Daniels [1991-92] notes that a child is born into a family of persons who may reckon their relationship with one another on the basis that they are either lineally descended from a common ancestress in the female line such as the Akan, or a common ancestor in the male line such as the Ewe. That relationship arises generally by birth and in exceptional cases by adoption but not because of marriage.

At customary law, there is very little protection for a surviving spouse. Neither spouse has a right to the property of the other. Children in a matrilineal system have no more than a right to maintenance by their father’s customary successor and a right to reside in their father’s house subject to good behavior.

The right to succeed property under the patrilineal system is derived from membership of the family through one’s father. When a man dies intestate, it is his children that inherit his estate. The decisions in Hausa v Haruna , Yawoga v Yawoga, Husunukpe v Dzegblor, Sedorme v Dodor, Agboe v. Mang are to this effect. A surviving spouse at customary law has no specific share of the deceased’s property. A widow only has a right of residence in the house built by her husband. In Hausa v. Haruna, it was reasoned that among the patrilineal communities, it is the children of the intestate who succeed the estate as of right. Their respective shares are subject to the rules of that patrilineal community.

Instate Case 

In George Odamtten & Ors v. Raphael Wuta-Ofei, the issue revolved around property which was the self-acquired property of one Robert Wuta- Ofei who died intestate in 1970. He was survived by his wife Barbara Wuta Ofei and four children, Roberta, Vida, Percy and the 1st Respondent. The Plaintiffs in both suits at the High Court are the grandchildren of Robert and Barbara Wuta Ofei claiming the property as beneficiaries of the estate of their mother Roberta Wuta- Ofei. The reliefs sought in both cases are the setting aside of the sale of the said property by the 1st Respondent to the 2nd Respondent, who was the sitting tenant for decades, on the basis that they were not consulted before the sale as they also had an interest in same, and an order of perpetual injunction retraining the Respondents from dealing with the property. The 1st Respondent claimed the right to sell the property as the head of family, administrator of the estate and the only surviving child of the parents.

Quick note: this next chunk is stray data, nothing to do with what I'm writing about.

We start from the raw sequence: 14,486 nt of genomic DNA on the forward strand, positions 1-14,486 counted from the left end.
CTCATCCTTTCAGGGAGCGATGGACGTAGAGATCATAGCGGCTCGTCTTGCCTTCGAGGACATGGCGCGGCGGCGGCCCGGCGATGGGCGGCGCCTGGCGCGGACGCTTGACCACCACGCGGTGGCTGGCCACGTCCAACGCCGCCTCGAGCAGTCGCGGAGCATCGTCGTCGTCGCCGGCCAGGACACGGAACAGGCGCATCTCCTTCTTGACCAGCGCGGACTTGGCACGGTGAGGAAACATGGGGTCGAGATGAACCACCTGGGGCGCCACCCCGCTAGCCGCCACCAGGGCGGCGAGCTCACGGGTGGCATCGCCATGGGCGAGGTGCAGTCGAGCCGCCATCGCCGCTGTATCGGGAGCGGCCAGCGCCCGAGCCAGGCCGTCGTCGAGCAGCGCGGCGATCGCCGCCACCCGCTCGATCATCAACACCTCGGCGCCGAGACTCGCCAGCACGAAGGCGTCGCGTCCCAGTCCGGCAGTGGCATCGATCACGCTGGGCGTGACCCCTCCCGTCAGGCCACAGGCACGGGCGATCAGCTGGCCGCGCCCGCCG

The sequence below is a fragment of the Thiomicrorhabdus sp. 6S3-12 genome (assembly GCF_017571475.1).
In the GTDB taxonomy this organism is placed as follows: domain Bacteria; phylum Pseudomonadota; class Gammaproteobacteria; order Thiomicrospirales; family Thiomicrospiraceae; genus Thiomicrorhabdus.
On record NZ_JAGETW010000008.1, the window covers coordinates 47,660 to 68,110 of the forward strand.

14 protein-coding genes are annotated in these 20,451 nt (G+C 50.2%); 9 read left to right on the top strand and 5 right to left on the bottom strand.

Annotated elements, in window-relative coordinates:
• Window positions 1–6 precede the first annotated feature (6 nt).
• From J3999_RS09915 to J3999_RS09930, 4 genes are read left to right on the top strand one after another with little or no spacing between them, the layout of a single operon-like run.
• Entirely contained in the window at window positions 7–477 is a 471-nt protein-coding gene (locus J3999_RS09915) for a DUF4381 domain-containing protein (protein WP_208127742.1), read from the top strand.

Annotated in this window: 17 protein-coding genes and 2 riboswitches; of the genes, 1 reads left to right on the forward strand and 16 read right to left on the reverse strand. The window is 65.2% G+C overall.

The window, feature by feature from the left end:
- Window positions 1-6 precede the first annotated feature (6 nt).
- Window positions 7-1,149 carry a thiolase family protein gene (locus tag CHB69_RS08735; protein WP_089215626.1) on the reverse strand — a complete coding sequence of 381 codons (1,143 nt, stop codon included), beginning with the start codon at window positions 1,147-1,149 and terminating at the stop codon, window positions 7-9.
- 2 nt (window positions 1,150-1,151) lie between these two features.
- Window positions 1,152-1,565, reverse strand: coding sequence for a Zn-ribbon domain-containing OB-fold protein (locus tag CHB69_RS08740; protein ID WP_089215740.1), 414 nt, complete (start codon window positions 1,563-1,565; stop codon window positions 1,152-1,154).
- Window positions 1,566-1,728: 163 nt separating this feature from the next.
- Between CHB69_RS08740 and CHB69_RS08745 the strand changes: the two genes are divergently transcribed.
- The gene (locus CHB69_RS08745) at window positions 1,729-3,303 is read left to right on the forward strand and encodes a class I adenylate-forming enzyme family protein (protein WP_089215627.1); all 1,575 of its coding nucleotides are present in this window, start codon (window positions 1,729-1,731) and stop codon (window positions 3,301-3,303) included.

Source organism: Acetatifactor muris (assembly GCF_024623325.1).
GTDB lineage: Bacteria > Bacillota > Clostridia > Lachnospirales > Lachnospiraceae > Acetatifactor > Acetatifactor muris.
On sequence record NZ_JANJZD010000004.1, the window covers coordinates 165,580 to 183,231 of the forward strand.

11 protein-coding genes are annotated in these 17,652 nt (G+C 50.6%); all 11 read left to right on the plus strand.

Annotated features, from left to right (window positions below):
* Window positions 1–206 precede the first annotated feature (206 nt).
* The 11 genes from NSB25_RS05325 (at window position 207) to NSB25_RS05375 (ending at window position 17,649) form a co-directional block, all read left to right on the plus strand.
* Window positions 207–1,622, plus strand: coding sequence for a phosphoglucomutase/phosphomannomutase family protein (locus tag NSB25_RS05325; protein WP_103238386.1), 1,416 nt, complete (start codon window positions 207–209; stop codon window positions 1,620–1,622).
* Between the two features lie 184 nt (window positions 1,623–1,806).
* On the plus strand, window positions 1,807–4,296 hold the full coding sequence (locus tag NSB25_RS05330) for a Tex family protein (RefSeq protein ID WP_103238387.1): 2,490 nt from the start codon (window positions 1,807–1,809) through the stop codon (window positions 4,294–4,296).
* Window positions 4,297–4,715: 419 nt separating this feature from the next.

On the right to sell property which other members of the family have an interest in, there are certain provisions of law. Section 1(1) of the Head of Family (Accountability) Act, 1985 (PNDCL 114) provides that despite a law to the contrary, a head of family or a person who is in possession or control of, or has custody of, a family property is accountable for that property to the family to which the property belongs. Under section 4 of the same, “head of family” includes a person who is in possession of or in control of, or has custody of a family property and “family property” includes property, whether movable or immovable, which belongs to the members of a particular family collectively or is held for the benefit of the members and the receipts or proceeds from that property.

It is my humble submission that the Supreme Court erred when the learned justices noted that the arrangement concerning the lease of the property did not alter the character of the property as family property or affect the law applicable to the management of family property which by customary law is the role of the head of the family who in this case is the 1strespondent, Raphael Wuta-Ofei and yet still went ahead to hold that being the surviving son and sole beneficiary of Wuta-Ofei, and head of family, he could dispose of the property without the consent and approval of his nieces and nephews. If indeed the property remained family property, then it was caught within the provisions of sections 1 and 4 of PNDCL114 and the 1st respondent who was in possession or control of the property is accountable to the family to which the property belongs. As Kludze (1987) notes, under practiced customary law, the head of family has always been accountable for family property held or administered by him.

The Supreme Court, also, held that the Court of Appeal stated the true position of customary law and practice of the devolution of property in a patrilineal system not only in Osu, but predominantly in other parts of Ga, Ewe and Guan communities; which position is backed by judicial precedents and learned pronouncements on patrilineal form of inheritance by authors as Justice Ollenu and Professor Kludze.

I am of the opinion that the Supreme Court erred in this regard. This is because the system of inheritance in these communities is not always strict but often based on the peculiarities of each case.

In Amponsah & Ors v. Budu, Wiredu JSC in his dissenting opinion reasoned that “To me any custom which seeks to deny a child from succeeding to his or her mother’s estate must be held to be unconscionable and contrary to good sense and should not be entertained in any customary law jurisprudence in Ghana…I further do not think that even in a strict patrilineal society there exists a system of inheritance that discriminates against a child on grounds of sex, even though there may be preferences whether the deceased was a male or female.  I am however consoled that cases decided and the practice followed by the Guans had been held not to be strict patrilineal but mixed patrilineal and matrilineal.”   “It may be true that succession and inheritance among the Guans is treated essentially as patrilineal but the known cases and the authorities reveal a flexible parental type rather than a strict patrilineal system”.